This might come as a shock to some people, but college is hard. This came as a shock to me at least. I thought I would be bouncing from party to party nightly, all while successfully balancing my Pre-Med courses with ease. Oh boy, did I have a rude awakening.
I’m convinced that everyone considers dropping a class at some point in their college career, but hardly do we hear the topic being discussed in our entry level, 300 person lectures. There exists this stigma surrounding the forbidden “dropped class” that frankly, holds a lot of people back from even considering dropping at all. As a result, students are more stressed in a class they think they have to be in, when in reality, there’s a simple fix. In light of this, I thought I would share my own dropping-classes-in-college story; hopefully, this will show people that yes, you CAN thrive on your Pre-Med track without that pain in the neck class.
For context, my university follows a course withdrawal system that allows a student to drop a course within the first ten days of a semester without ever having that class recorded on their transcript. After that, any class dropped must be approved by the professor of the course through an “Add/Drop” form, and appears essentially as a “W” on a transcript, or a withdrawal. Spooky right? When I first heard of the dreaded “W”, I thought to myself that I thankfully would never have one of those looming on my transcript. Phew.
I dropped my first class my first semester of college.
Math has never, and I mean never, been a strong suit of mine. Even a mediocre suit. More like a loose-fitting, baggy suit that makes me feel a lot dumber than I am. Applying to “Survey of Calculus I” seemed like an easy enough goal, but I was violently out of place for the type of preparation I had in highschool (which was the bare minimum). This was probably the most stressful decision I had to make in college, because:
- I started off the class with a 50 percent on the first exam. Strong start. I should have called it quits then and there, but I really thought that with a little more time and caffeine that I could muster up a seemingly decent grade.
- I got a 42 percent on the second to last exam. Yes, 42 percent. I was barely below passing the class, and if I had waited any longer, I would have gotten a withdrawal while FAILING on my transcript. Chills.
- I was already really struggling in my chemistry course, and had a final coming up that contradicted with my final in math.
- I needed to pass this class to stay on track with the Pre-Medcourse load. If I didn’t pass this class, I couldn’t take the next sequence of chemistry coming up next semester.
- I had an abrupt loss in the family that made it impossible to focus on getting this grade up.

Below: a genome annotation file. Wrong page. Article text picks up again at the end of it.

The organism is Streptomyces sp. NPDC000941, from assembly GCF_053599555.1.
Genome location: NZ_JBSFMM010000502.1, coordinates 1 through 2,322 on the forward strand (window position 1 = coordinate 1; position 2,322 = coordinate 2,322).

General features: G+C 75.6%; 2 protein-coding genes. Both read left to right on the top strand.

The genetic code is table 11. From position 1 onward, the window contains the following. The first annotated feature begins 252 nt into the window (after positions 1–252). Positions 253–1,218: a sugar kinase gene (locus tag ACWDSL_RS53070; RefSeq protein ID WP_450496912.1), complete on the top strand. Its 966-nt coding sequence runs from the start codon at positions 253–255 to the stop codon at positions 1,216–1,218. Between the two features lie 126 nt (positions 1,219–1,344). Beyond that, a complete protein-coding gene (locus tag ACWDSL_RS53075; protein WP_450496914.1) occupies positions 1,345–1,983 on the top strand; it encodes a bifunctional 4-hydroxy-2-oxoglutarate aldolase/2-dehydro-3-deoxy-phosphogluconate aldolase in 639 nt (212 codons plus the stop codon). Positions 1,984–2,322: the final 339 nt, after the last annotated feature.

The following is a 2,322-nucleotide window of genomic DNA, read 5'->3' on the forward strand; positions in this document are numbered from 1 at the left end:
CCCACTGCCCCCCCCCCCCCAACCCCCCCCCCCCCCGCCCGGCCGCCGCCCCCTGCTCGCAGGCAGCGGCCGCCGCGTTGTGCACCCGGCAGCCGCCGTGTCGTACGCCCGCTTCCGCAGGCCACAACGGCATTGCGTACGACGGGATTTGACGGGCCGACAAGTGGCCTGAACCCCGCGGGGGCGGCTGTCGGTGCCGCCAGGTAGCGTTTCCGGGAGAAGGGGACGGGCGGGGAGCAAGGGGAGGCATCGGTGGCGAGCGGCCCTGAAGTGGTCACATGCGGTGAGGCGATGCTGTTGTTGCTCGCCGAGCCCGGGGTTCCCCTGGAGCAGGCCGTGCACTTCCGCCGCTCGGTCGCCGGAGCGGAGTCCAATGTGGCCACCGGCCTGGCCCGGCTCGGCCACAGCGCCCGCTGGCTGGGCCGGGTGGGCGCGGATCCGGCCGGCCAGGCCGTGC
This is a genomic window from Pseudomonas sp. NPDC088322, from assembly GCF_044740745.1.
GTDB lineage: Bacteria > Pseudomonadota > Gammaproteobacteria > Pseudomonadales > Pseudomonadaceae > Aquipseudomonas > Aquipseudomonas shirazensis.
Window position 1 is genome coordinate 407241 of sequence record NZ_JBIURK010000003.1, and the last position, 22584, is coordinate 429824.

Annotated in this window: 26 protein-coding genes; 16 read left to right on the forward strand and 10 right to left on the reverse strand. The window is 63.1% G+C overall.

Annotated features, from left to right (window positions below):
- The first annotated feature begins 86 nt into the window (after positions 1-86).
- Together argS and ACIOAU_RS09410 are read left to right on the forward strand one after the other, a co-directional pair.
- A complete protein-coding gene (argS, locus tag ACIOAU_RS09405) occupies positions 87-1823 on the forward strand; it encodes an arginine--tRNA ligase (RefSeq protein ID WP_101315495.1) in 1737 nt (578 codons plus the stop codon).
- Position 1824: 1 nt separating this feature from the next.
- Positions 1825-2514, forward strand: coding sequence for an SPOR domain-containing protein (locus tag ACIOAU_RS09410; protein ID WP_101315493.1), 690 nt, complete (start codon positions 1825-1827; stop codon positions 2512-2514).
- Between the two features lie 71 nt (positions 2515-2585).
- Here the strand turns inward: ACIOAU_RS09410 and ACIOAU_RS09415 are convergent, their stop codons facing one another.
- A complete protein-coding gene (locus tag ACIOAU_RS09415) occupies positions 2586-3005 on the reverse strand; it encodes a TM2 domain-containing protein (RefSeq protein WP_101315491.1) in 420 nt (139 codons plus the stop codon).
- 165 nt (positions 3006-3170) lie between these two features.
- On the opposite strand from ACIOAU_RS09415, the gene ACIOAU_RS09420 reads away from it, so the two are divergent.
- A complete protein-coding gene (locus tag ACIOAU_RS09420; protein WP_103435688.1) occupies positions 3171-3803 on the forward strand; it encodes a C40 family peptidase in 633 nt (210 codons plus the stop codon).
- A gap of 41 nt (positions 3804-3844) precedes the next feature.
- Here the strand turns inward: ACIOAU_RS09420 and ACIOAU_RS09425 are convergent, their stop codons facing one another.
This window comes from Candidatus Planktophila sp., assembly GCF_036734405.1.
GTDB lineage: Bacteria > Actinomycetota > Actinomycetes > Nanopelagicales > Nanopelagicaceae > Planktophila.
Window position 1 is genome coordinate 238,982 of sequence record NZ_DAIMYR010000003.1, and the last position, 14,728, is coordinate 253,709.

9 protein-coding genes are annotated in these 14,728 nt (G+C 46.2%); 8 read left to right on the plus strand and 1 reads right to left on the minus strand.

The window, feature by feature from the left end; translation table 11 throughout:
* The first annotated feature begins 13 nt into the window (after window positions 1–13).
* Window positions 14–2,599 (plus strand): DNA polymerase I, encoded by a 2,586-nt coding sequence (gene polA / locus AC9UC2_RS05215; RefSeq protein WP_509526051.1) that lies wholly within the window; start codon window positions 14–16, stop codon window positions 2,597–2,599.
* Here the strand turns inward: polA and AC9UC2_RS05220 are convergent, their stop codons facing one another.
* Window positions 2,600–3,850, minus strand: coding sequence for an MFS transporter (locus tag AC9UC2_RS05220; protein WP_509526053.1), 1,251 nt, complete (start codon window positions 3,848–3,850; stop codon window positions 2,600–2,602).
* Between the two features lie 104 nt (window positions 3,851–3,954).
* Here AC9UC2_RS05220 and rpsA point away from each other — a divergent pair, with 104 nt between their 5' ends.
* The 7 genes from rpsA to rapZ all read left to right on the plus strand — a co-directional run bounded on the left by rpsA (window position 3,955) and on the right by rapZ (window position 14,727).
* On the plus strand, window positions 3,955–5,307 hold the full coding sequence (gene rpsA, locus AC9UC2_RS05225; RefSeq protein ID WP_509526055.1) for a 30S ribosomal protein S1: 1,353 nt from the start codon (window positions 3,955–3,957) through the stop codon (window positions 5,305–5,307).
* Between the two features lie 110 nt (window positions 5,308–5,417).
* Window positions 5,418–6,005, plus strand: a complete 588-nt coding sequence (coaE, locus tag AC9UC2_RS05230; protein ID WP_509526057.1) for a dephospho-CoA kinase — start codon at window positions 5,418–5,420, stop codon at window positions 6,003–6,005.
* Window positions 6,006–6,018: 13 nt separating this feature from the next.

6. I just really, really hate math.
So, I dropped Calculus I. I accepted the fat “W” that would sit on my transcript forever and tried my best to move on from what felt to me like my biggest failure yet. I felt really guilty at the beginning. Did I not try my hardest? Could I have pushed through a little harder to get that passing C?
Looking back, I realized that dropping didn’t mean that I couldn’t do it, only that I needed more time.
Since dropping, I was able to retake the course on my own time and do better than I ever would have achieved in my first semester. I ended up getting an A for the class, something I think was only accomplished by admitting, in due time, that I wasn’t ready to be in the course. All the setbacks I thought it would give me, like being behind in the next prerequisite courses for my major, have all been made up with a little extra work. I am currently enrolled in the summer course for the chemistry class I needed and am right back on track.
Getting acclimated to a new environment is something that no one can truly prepare you for. Sure, there are tips and tricks that worked for some people, but I am a firm believer that the only way to really grasp your own true experience of college is to navigate your own path.
At the end of the day, drop that math class that’s giving you trouble. Drop the class that gives you more stress and nail biting than you feel is healthy. I promise that the “W” on your transcript won’t mean as much as you think it will. There is no shame in needing more time, and there is no shame in asking for more help.
Now, by no means strive to drop a class: always strive to do your best and to push yourself, but know when you’re wearing yourself too thin. I promise, looking back you’ll be all the more thankful to your freshman year self.